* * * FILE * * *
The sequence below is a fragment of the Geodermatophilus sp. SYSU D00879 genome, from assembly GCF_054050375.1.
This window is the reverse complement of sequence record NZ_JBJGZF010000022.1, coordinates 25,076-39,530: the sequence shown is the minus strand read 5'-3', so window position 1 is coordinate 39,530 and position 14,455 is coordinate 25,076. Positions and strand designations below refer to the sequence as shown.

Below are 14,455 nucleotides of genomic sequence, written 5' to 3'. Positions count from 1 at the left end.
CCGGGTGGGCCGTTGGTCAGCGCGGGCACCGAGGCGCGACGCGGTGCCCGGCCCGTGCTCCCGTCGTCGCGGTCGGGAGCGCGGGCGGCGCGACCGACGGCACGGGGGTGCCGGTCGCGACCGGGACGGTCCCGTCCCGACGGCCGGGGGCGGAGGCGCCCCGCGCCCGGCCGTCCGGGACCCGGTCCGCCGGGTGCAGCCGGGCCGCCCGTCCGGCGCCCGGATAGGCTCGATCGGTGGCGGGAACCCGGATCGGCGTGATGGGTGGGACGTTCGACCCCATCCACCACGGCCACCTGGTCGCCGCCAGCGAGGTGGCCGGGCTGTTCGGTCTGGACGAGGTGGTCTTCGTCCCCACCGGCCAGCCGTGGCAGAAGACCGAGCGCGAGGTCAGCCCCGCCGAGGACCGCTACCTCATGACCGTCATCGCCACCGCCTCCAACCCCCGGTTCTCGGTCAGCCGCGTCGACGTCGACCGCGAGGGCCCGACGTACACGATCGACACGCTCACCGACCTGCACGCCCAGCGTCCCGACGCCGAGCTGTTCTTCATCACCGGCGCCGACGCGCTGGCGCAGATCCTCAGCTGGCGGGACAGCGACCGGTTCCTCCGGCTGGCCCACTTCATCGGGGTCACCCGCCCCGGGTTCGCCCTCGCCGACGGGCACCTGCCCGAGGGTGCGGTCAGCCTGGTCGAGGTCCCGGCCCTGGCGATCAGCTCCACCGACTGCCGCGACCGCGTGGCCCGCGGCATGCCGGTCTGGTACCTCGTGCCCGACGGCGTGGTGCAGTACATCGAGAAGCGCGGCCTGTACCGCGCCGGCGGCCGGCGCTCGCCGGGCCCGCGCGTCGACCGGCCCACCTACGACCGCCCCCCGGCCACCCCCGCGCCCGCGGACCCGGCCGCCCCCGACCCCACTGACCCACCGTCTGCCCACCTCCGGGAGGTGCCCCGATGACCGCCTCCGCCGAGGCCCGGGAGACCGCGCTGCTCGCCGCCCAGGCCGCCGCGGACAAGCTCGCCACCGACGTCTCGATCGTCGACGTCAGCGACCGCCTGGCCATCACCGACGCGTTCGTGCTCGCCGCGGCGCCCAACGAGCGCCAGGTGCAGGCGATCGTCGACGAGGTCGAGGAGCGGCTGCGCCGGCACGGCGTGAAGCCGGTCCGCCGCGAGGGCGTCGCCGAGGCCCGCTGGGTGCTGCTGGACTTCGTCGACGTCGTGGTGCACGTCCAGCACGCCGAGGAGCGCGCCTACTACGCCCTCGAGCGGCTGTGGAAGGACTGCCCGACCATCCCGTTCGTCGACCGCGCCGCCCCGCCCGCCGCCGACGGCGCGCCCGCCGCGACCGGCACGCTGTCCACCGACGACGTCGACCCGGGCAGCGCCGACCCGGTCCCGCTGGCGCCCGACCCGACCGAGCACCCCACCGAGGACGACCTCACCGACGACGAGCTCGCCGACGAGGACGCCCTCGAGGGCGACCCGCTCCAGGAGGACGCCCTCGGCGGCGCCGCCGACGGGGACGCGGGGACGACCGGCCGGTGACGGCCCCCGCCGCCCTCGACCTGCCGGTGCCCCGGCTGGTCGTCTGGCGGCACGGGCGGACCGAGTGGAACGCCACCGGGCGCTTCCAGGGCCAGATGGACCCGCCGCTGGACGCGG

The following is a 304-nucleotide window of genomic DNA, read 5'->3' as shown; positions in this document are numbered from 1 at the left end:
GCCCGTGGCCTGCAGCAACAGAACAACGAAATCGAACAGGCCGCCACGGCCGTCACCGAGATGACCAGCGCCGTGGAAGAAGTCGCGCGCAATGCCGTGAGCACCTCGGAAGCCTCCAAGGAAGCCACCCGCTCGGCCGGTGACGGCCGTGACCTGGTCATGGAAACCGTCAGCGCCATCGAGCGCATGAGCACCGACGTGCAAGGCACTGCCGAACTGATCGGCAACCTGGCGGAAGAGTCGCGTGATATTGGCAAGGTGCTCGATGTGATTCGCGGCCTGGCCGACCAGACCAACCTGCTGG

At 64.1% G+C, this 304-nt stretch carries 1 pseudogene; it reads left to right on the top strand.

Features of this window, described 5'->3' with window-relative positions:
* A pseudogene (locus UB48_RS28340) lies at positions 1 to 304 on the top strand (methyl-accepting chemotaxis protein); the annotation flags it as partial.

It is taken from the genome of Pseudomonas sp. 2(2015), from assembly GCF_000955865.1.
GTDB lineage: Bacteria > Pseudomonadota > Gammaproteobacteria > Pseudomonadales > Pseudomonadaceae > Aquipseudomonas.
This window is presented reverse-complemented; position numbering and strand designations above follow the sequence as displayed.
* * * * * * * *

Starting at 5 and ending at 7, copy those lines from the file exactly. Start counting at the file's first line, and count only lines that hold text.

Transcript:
The following is a 304-nucleotide window of genomic DNA, read 5'->3' as shown; positions in this document are numbered from 1 at the left end:
GCCCGTGGCCTGCAGCAACAGAACAACGAAATCGAACAGGCCGCCACGGCCGTCACCGAGATGACCAGCGCCGTGGAAGAAGTCGCGCGCAATGCCGTGAGCACCTCGGAAGCCTCCAAGGAAGCCACCCGCTCGGCCGGTGACGGCCGTGACCTGGTCATGGAAACCGTCAGCGCCATCGAGCGCATGAGCACCGACGTGCAAGGCACTGCCGAACTGATCGGCAACCTGGCGGAAGAGTCGCGTGATATTGGCAAGGTGCTCGATGTGATTCGCGGCCTGGCCGACCAGACCAACCTGCTGG

At 64.1% G+C, this 304-nt stretch carries 1 pseudogene; it reads left to right on the top strand.